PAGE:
Iran’s unmanned aerial vehicles (UAV) program has made headlines in recent months, after several of its drones were shot down outside the country’s borders, over Pakistan and Syria (Dawn, June 20). These incidents come as the country is beefing up its counterterrorism efforts, following the twin attacks in Tehran carried out by Islamic State (IS) in June (Tasnim, June 7).
As part of its counterterrorism efforts, Iran is increasingly applying its growing UAV capabilities to identifying and targeting terrorists. This is particularly the case in the country’s border areas, as well as in neighboring countries whose governments Tehran believes are unwilling or unable to tackle what it perceives a terrorist threat.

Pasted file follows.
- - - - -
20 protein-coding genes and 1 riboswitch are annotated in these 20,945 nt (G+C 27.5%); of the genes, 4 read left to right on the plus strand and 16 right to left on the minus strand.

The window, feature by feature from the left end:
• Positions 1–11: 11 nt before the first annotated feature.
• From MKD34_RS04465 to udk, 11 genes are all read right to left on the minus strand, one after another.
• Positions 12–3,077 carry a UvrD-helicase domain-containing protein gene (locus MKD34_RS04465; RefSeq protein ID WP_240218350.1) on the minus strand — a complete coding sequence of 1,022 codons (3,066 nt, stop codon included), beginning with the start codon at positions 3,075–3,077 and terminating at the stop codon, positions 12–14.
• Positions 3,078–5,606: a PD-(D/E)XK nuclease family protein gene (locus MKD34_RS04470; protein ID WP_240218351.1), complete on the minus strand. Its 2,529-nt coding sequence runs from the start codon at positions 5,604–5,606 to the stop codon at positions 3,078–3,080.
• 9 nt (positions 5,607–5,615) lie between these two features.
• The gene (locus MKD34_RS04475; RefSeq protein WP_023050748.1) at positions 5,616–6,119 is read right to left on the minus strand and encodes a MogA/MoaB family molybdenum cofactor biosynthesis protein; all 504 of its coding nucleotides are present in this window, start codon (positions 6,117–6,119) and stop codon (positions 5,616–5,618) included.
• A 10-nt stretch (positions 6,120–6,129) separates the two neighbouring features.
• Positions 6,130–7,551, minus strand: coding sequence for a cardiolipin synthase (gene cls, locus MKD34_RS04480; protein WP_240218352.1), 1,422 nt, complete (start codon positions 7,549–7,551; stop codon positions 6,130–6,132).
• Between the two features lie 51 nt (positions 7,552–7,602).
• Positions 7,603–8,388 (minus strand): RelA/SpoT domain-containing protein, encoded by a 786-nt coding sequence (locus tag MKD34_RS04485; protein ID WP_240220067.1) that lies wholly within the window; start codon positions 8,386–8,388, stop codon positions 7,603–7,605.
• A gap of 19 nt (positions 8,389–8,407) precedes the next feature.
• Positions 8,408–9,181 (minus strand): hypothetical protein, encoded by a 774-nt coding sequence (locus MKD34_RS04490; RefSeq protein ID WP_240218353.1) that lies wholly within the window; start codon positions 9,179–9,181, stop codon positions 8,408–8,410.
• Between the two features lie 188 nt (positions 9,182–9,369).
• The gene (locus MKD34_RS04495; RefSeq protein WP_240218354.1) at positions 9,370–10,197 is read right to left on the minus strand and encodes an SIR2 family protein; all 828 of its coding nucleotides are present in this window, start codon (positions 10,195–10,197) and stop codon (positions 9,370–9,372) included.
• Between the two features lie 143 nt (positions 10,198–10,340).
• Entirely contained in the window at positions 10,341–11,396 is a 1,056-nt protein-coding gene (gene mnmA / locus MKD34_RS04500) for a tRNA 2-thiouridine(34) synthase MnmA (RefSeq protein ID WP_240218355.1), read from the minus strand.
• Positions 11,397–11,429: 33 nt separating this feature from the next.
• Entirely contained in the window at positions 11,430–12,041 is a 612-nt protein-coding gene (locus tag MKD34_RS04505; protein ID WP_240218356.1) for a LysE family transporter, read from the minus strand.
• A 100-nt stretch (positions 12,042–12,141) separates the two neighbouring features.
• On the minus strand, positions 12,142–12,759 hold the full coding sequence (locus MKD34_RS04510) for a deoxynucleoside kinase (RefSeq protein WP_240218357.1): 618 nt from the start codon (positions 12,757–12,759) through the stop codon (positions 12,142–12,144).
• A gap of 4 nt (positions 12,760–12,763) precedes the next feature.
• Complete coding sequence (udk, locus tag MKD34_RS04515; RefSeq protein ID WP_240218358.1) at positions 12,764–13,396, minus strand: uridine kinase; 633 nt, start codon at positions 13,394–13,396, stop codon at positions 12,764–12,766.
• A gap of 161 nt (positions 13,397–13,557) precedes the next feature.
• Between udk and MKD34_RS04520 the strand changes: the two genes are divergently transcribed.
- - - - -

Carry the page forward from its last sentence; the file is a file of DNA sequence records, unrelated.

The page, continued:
Capabilities and Applications
Iran possesses a range of surveillance and weaponized drones, including the H-110 Sarir, equipped with air-to-air missiles, and the Shahed 129, a drone capable of carrying out 24-hour surveillance as well as strike missions (Mehr, May